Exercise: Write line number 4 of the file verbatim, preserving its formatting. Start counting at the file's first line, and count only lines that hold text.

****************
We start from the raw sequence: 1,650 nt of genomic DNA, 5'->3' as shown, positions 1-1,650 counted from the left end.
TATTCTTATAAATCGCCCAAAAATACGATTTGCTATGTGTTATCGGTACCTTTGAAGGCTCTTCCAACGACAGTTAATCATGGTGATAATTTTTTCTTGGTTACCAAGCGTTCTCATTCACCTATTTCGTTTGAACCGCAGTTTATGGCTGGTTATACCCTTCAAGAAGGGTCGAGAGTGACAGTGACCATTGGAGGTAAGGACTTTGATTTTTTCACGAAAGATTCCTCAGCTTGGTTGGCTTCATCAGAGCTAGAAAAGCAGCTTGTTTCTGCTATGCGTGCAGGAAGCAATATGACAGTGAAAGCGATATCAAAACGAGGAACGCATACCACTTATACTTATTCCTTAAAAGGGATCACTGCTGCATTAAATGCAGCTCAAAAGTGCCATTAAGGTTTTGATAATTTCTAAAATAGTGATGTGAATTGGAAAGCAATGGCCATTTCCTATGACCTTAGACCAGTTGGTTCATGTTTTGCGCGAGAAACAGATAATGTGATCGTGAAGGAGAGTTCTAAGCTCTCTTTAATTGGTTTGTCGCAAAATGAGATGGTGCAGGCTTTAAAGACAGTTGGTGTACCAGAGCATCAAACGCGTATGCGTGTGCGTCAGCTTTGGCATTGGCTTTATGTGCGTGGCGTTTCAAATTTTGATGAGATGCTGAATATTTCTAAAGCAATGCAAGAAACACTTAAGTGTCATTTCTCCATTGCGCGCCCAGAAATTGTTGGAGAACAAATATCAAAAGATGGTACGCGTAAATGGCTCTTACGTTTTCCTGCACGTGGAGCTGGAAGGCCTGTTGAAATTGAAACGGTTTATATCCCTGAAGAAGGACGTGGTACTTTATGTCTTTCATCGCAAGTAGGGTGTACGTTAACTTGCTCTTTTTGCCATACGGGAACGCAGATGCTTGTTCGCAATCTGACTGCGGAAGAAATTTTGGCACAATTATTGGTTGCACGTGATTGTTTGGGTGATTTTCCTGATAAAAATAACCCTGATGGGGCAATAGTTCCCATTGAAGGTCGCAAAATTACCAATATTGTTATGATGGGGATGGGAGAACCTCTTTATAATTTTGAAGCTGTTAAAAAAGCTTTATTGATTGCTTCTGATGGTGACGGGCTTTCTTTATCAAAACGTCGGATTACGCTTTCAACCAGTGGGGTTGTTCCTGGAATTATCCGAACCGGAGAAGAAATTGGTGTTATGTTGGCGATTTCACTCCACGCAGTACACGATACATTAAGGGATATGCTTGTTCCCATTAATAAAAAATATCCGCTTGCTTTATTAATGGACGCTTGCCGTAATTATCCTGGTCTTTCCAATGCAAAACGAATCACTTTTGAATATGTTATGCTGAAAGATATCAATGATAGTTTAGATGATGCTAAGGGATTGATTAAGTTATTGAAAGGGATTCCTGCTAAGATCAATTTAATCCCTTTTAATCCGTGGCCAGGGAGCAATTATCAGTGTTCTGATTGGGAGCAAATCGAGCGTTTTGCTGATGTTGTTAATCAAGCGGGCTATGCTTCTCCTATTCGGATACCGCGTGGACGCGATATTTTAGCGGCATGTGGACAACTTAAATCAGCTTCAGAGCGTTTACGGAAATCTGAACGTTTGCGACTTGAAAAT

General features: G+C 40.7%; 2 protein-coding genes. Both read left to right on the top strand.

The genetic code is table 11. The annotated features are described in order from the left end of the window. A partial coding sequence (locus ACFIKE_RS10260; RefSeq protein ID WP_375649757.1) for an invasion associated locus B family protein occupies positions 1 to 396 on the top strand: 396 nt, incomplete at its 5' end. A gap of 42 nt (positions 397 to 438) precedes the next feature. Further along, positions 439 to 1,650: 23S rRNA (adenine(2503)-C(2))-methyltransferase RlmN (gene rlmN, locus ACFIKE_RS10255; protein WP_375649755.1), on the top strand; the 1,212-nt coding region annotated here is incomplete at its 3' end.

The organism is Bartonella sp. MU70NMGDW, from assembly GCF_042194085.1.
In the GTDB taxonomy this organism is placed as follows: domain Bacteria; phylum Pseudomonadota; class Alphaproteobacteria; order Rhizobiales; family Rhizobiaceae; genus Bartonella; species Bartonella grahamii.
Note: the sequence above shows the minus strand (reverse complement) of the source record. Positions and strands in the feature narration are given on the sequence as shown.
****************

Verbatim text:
The genetic code is table 11. The annotated features are described in order from the left end of the window. A partial coding sequence (locus ACFIKE_RS10260; RefSeq protein ID WP_375649757.1) for an invasion associated locus B family protein occupies positions 1 to 396 on the top strand: 396 nt, incomplete at its 5' end. A gap of 42 nt (positions 397 to 438) precedes the next feature. Further along, positions 439 to 1,650: 23S rRNA (adenine(2503)-C(2))-methyltransferase RlmN (gene rlmN, locus ACFIKE_RS10255; protein WP_375649755.1), on the top strand; the 1,212-nt coding region annotated here is incomplete at its 3' end.